Cable tester uses LEDs to find faults
This Design Idea describes a simple cable-test machine that visually shows continuity issues on a 16-wire cable harness for ultrasonic-parking-aid systems. A subcontractor produces the harness in low volumes, making it impractical to use an automated tester. For simplicity, the test signal drives LEDs for a visual indication of continuity.
The circuit in Figure 1 generates a binary number from zero to 15 (0000 to 1111). You can generate the numbers with a 555 timer and a binary counter, but this circuit uses a tiny, eight-pin microcontroller. A four-wire bus sends the digits to two four- to 16-line 74HC154 decoders, which generate active-low signals on their 16 lines. Inverting the outputs of the driver decoder with a 74HC04 inverter provides a drive signal for an LED and current-limiting resistor on each harness wire.
The tester should produce one and only one illuminated LED for a good wire as the circuit scans the harness. If the scan is fast enough, all LEDs will all appear to be on, although each is on for just one-sixteenth of the time. Figure 2 shows the completed circuit with eight LEDs, but it has room for 16 LEDs.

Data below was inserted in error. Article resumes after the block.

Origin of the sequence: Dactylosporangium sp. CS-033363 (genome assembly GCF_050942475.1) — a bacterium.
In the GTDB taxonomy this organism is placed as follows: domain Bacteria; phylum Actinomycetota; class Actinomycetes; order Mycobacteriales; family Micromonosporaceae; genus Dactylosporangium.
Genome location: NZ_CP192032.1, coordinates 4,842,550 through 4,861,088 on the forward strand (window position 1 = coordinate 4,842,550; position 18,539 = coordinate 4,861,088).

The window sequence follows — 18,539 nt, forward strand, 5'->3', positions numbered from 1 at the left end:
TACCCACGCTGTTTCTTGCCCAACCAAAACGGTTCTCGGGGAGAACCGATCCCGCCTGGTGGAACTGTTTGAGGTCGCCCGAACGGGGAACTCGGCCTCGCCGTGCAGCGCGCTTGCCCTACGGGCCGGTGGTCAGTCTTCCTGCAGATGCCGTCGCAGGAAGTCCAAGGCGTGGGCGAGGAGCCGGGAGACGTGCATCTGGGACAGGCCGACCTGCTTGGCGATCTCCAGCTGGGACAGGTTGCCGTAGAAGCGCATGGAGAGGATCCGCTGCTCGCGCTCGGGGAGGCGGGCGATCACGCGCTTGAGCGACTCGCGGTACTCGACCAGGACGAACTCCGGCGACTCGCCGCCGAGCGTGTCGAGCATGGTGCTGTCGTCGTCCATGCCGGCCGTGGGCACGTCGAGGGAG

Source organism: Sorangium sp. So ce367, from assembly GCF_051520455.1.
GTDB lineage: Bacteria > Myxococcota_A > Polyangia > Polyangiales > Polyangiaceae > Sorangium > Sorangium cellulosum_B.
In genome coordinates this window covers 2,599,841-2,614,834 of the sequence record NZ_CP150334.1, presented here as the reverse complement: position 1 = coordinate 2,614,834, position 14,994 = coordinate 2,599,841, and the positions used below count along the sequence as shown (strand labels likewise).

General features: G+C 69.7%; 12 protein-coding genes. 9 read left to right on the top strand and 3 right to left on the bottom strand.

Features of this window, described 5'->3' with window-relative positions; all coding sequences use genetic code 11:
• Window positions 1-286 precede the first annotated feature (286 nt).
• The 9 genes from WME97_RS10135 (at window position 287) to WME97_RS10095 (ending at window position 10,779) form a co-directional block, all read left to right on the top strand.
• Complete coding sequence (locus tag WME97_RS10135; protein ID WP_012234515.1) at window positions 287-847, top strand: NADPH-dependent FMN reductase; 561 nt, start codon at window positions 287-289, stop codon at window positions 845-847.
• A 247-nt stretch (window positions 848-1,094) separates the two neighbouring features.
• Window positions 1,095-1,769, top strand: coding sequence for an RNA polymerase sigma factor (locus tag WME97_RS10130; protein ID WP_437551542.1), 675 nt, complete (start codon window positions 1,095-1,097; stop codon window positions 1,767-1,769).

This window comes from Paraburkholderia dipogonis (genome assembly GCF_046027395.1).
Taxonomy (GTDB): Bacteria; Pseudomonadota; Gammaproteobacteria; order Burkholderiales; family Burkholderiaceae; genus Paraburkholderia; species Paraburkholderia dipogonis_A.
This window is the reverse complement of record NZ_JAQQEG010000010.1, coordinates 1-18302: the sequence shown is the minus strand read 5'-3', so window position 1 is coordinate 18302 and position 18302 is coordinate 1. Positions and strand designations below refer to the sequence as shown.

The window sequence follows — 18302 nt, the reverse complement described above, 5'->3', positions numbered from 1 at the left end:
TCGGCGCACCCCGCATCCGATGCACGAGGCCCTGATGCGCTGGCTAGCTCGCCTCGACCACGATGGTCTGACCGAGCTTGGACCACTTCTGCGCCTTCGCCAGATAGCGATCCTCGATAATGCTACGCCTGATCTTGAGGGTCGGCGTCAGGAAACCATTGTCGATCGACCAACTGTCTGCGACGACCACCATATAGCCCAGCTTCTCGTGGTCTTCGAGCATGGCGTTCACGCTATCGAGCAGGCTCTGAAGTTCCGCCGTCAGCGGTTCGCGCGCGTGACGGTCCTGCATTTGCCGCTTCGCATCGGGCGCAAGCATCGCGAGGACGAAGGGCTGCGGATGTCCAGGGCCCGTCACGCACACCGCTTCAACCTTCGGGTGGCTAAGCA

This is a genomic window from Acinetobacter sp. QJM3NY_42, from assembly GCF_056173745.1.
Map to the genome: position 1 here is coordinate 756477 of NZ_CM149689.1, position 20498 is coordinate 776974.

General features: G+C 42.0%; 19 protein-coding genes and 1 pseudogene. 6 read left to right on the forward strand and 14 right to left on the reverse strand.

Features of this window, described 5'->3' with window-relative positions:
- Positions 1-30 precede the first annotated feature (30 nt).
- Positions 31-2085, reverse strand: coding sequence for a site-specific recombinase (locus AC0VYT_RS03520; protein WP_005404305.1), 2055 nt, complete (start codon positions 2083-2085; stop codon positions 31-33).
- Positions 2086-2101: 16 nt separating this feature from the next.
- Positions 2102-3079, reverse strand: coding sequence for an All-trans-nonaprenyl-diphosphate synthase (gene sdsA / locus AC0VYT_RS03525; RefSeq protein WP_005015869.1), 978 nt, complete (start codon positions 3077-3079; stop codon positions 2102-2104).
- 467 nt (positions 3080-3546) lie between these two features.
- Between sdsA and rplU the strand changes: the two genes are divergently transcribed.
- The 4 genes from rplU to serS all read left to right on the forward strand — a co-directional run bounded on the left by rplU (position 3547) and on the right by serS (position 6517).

Broken wires in a harness, wrong wire positions, or other continuity failures lead directly to the turn-off of the corresponding LED. Swapped wires can also lead to the turn-off of two LEDs. Meanwhile, only one cathode is driven high, whereas the others are driven low, and only the cathode's anode is driven low, whereas the others are driven high. So only correctly connected wires could pass this test.
If you need to test harnesses with more that 16 wires, you can cascade additional decoders. You can also use a high-pin-count microcontroller in the same way.